Development through and for the people

    A civil society representative addresses the CSO town hall meeting during the 2010 World Bank-International Monetary Fund spring meetings on Oct. 7, 2010, in Washington D.C. Photo by: IMF

    Much has changed for development stakeholders since the signing of the Accra Agenda for Action in 2008. Economic and financial crises continue to push industrialized countries to the brink of collapse impacting traditional forms of development finance and driving aid towards more “value for money.” At the same time, other forms of development assistance such as South-South cooperation shine with new prominence of large developing country providers such as Saudi Arabia and the BRICS (Brazil, Russia, India, China and South Africa).

    The Accra Action Agenda acknowledged civil society organizations for the first time as “development actors in their own right” (paragraph 20), prompting civil society to step up its role as critical agent for effective development policy and practice. The BetterAid Platform has been at the heart of this involvement. Organized as a global CSO open platform that allows the participation of any CSO, BetterAid involves hundreds of CSOs engaging in development cooperation worldwide. As a full member of the Working Party on Aid Effectiveness, BetterAid-participating CSOs have lived up to the challenge of providing concrete and hands-on policy intervention, giving a voice especially for the world’s poorest and most marginalized people.

    Building a sustainable future?

    Moving forward at Busan requires a bold and ambitious approach to the effectiveness for results agenda of development. It means realizing innovation and change that lead away from the technocratic aid effectiveness agenda and towards achieving genuine development outcomes through holistic development effectiveness strategies. Such an advance requires that Paris and Accra commitments be fundamentally deepened based on democratic ownership – where peoples’ voices form the core not just in demanding but also the agenda setting and the implementation of aid reform.

    This is about making development work through and for the people. Such an approach needs to be broad and inclusive of all actors and aspects of development cooperation. Goals and principles of development should be applied coherently in global and local policy. The need to reform aid relationships is essential, forming new alliances and partnerships that are based on common principles of inclusiveness, solidarity, sovereignty and rights.

    At the Fourth High Level Forum on Aid Effectiveness in Busan, South Korea, this means advancing on four interrelated areas. First, the Paris and Accra commitments need to be strengthened. The absence of strong performance on Paris and Accra requires a renewal of commitment to heighten and strengthen efforts to achieve sooner rather than later the unfulfilled Paris and Accra commitments including the use of country systems as the first option, ending policy conditionality, untying all forms of aid, implementing demand-driven technical assistance, addressing the unpredictability of aid, and achieving transparency and accountability through clear and inclusive accountability frameworks and the highest standards of openness and transparency by all aid actors.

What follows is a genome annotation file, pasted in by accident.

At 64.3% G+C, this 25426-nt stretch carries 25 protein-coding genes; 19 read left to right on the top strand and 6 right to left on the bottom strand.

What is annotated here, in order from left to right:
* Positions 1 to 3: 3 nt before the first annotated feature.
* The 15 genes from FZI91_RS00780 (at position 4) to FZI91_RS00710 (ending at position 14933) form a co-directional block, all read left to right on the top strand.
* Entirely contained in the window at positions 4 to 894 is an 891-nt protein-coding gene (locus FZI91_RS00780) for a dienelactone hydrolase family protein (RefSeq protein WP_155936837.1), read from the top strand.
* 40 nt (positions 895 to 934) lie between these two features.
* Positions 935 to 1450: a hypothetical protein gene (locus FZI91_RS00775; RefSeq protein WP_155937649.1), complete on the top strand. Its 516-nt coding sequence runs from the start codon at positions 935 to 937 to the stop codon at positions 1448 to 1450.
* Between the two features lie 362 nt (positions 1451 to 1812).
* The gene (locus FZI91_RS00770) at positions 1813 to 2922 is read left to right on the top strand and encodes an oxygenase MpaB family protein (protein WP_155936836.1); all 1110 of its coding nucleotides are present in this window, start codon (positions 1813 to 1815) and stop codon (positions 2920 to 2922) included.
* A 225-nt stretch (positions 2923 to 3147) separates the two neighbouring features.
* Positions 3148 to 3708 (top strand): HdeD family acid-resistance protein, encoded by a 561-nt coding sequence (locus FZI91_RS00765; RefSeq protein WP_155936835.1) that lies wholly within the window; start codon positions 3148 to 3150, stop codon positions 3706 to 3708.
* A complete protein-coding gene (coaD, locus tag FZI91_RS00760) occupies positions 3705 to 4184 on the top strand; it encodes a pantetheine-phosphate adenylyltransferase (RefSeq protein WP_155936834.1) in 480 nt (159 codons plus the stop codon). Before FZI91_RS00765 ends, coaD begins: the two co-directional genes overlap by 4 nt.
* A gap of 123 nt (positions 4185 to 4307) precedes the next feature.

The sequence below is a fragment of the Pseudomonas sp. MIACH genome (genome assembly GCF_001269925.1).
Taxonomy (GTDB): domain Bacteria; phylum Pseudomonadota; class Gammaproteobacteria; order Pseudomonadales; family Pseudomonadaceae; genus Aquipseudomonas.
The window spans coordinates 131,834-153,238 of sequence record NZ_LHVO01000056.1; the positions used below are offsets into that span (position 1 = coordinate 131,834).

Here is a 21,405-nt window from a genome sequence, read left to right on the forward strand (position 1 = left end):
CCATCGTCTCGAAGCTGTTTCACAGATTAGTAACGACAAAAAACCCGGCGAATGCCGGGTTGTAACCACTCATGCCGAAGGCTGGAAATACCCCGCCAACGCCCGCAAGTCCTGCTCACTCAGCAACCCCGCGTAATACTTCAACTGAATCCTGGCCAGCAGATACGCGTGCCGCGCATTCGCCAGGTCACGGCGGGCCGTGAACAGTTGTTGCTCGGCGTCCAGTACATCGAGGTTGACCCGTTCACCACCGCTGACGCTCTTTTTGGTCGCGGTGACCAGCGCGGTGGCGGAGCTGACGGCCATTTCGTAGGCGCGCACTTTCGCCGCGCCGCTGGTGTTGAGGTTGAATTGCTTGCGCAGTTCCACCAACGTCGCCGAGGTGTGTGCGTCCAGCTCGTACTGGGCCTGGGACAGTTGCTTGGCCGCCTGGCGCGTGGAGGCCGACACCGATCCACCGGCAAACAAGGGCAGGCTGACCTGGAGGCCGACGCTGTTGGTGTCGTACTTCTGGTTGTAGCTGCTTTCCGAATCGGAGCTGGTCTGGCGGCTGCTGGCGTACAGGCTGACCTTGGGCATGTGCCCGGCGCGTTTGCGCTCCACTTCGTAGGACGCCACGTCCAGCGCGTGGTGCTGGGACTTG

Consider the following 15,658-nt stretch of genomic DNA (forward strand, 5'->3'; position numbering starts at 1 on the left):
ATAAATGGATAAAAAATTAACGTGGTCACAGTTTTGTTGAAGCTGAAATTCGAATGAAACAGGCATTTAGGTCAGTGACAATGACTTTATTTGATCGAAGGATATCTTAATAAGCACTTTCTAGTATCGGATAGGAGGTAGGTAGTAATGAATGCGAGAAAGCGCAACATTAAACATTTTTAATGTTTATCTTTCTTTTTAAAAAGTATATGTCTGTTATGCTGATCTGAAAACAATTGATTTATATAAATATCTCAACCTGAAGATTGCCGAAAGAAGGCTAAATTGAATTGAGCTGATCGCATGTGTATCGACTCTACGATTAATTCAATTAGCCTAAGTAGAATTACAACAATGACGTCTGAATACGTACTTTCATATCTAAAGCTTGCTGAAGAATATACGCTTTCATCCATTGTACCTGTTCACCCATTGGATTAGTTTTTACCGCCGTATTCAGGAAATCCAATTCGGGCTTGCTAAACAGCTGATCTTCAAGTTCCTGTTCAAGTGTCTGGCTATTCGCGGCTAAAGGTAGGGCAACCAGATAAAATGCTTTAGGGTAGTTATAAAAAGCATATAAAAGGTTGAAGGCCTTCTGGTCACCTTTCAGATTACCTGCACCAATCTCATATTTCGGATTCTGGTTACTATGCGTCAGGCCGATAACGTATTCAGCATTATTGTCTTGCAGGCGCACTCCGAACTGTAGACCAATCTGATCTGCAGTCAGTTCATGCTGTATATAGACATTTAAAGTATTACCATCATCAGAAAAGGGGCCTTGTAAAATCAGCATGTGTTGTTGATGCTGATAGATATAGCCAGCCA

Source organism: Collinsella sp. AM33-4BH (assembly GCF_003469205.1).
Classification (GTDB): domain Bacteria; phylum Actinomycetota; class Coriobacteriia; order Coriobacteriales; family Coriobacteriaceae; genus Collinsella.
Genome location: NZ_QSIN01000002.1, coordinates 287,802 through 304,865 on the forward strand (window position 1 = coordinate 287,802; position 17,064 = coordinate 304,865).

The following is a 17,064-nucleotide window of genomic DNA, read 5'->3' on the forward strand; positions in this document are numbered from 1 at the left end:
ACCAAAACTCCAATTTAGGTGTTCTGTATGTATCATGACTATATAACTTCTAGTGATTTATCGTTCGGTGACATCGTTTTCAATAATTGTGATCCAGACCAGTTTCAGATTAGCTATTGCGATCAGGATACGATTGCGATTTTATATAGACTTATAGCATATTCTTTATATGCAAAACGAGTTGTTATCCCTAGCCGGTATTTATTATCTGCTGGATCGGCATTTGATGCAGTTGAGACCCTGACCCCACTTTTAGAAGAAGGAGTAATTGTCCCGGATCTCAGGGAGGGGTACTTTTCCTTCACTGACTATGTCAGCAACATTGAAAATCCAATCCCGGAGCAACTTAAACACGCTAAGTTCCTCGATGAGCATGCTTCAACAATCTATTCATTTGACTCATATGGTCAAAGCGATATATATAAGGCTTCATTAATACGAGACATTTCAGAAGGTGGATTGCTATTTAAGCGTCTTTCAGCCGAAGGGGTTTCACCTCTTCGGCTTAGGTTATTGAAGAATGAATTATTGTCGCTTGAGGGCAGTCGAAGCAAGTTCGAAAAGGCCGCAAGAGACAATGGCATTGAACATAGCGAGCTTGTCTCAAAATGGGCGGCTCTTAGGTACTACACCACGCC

Second, effectiveness must be deepened through democratic ownership and human rights not only as a goal but more importantly as operational methods to achieve development results or development effectiveness. A rights-based approach to development empowers the poor and marginalized, enabling them to claim their rights to development. Such an approach is vital in the fight against the root causes of poverty and in the promotion of democratic development. Special attention needs to be paid to the promotion and implementation of gender equality and women’s rights. Women make up over half of the world’s population, yet they find themselves amongst the poorest and most marginalized in society.

    Third, CSOs need to be supported as independent development actors in their own right and an enabling environment for their work in all countries needs to be guaranteed. Despite the promises at Accra, civil society still finds itself marginalized and excluded from most development processes. Busan needs to agree on minimum standards that create an enabling environment for CSOs, while unfolding CSO efforts in achieving CSOdevelopment effectiveness.

    Fourth, the HLF4 needs to build bridges for effective, open and equitable partnerships of the future. The current international framework for development cooperation is dominated, controlled and driven by rich countries, by the provider and not the subject of development. If development is about the poor, then the architecture of development cooperation must be driven by developing countries as the subjects of development through partnerships and structures that are open, equitable and just.

    About the author

    • Antonio Tujan Jr.

      Antonio Tujan Jr., a social activist working on Philippine and international issues for more than 40 years, is the co-chair of the BetterAid Open CSO Platform on Aid Effectiveness. He helped found the IBON Foundation in 1978 and currently serves as its director for international development. He also is the chairman of the Asia Pacific Research Network (APRN), a network of more than 50 major research NGOs in the Asia Pacific, and a member of the Advisory Group of the United Nations Development Cooperation Forum. He is former global chairperson and current Asia Pacific chairperson of Reality of the Aid Network. Tujan has written about food sovereignty, globalization and related issues in a variety of publications.